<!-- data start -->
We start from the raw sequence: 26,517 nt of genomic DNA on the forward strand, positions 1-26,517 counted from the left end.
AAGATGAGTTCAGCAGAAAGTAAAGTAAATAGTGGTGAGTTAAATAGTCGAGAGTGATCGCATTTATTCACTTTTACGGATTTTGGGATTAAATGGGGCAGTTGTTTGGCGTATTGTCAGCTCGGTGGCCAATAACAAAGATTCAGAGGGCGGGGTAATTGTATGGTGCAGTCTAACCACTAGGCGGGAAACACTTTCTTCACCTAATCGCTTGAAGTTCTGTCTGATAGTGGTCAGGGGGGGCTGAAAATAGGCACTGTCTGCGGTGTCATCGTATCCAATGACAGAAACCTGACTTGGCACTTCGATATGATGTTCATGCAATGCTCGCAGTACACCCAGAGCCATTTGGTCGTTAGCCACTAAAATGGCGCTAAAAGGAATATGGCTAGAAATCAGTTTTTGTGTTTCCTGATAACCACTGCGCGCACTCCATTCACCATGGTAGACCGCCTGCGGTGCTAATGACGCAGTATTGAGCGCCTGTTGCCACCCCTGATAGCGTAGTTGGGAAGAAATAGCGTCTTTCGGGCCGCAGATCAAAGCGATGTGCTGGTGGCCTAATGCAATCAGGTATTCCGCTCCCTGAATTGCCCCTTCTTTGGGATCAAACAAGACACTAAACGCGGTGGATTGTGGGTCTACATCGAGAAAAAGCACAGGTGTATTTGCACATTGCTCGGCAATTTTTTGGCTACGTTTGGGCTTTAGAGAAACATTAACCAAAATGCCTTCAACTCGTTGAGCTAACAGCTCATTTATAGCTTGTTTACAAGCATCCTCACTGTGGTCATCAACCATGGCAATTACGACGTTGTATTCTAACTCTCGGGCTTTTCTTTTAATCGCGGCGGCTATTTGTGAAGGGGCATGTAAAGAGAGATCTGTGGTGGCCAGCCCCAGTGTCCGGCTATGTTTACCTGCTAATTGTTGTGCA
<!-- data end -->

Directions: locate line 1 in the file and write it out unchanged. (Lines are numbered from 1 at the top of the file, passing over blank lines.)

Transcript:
We start from the raw sequence: 26,517 nt of genomic DNA on the forward strand, positions 1-26,517 counted from the left end.